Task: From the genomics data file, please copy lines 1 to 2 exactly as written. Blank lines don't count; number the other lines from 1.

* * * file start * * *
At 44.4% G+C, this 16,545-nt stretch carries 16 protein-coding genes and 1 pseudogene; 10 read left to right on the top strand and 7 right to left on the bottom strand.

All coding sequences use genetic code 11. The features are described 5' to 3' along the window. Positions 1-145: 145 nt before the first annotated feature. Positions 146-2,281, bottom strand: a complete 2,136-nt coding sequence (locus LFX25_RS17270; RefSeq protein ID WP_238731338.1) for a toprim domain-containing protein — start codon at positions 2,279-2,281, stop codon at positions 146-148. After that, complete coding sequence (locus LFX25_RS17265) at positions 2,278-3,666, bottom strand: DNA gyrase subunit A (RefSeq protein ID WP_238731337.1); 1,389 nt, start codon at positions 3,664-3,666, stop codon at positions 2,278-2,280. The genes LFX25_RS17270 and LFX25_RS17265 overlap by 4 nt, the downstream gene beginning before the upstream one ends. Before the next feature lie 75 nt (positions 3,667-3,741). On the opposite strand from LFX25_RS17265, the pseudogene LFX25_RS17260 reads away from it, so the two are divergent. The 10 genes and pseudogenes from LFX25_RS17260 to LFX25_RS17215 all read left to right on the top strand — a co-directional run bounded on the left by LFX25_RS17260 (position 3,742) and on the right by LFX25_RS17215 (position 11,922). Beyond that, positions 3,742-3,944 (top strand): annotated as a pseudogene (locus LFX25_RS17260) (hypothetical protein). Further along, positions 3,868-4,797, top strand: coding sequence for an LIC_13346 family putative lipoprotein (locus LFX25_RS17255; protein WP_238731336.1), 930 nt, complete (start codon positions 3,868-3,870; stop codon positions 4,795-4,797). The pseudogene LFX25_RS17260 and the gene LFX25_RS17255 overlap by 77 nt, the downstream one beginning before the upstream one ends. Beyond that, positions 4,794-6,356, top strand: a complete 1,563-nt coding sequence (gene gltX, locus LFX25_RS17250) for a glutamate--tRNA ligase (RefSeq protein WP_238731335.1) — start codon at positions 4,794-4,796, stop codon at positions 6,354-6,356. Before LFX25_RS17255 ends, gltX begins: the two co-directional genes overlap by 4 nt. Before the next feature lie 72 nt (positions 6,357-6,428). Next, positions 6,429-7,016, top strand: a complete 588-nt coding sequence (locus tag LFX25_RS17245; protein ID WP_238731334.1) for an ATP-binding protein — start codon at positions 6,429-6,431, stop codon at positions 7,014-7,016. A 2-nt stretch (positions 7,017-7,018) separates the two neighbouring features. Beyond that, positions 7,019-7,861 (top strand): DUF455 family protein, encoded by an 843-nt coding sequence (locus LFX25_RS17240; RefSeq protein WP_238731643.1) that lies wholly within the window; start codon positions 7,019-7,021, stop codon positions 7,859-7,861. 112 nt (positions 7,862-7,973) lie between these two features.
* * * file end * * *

At 44.4% G+C, this 16,545-nt stretch carries 16 protein-coding genes and 1 pseudogene; 10 read left to right on the top strand and 7 right to left on the bottom strand.

All coding sequences use genetic code 11. The features are described 5' to 3' along the window. Positions 1-145: 145 nt before the first annotated feature. Positions 146-2,281, bottom strand: a complete 2,136-nt coding sequence (locus LFX25_RS17270; RefSeq protein ID WP_238731338.1) for a toprim domain-containing protein — start codon at positions 2,279-2,281, stop codon at positions 146-148. After that, complete coding sequence (locus LFX25_RS17265) at positions 2,278-3,666, bottom strand: DNA gyrase subunit A (RefSeq protein ID WP_238731337.1); 1,389 nt, start codon at positions 3,664-3,666, stop codon at positions 2,278-2,280. The genes LFX25_RS17270 and LFX25_RS17265 overlap by 4 nt, the downstream gene beginning before the upstream one ends. Before the next feature lie 75 nt (positions 3,667-3,741). On the opposite strand from LFX25_RS17265, the pseudogene LFX25_RS17260 reads away from it, so the two are divergent. The 10 genes and pseudogenes from LFX25_RS17260 to LFX25_RS17215 all read left to right on the top strand — a co-directional run bounded on the left by LFX25_RS17260 (position 3,742) and on the right by LFX25_RS17215 (position 11,922). Beyond that, positions 3,742-3,944 (top strand): annotated as a pseudogene (locus LFX25_RS17260) (hypothetical protein). Further along, positions 3,868-4,797, top strand: coding sequence for an LIC_13346 family putative lipoprotein (locus LFX25_RS17255; protein WP_238731336.1), 930 nt, complete (start codon positions 3,868-3,870; stop codon positions 4,795-4,797). The pseudogene LFX25_RS17260 and the gene LFX25_RS17255 overlap by 77 nt, the downstream one beginning before the upstream one ends. Beyond that, positions 4,794-6,356, top strand: a complete 1,563-nt coding sequence (gene gltX, locus LFX25_RS17250) for a glutamate--tRNA ligase (RefSeq protein WP_238731335.1) — start codon at positions 4,794-4,796, stop codon at positions 6,354-6,356. Before LFX25_RS17255 ends, gltX begins: the two co-directional genes overlap by 4 nt. Before the next feature lie 72 nt (positions 6,357-6,428). Next, positions 6,429-7,016, top strand: a complete 588-nt coding sequence (locus tag LFX25_RS17245; protein ID WP_238731334.1) for an ATP-binding protein — start codon at positions 6,429-6,431, stop codon at positions 7,014-7,016. A 2-nt stretch (positions 7,017-7,018) separates the two neighbouring features. Beyond that, positions 7,019-7,861 (top strand): DUF455 family protein, encoded by an 843-nt coding sequence (locus LFX25_RS17240; RefSeq protein WP_238731643.1) that lies wholly within the window; start codon positions 7,019-7,021, stop codon positions 7,859-7,861. 112 nt (positions 7,862-7,973) lie between these two features.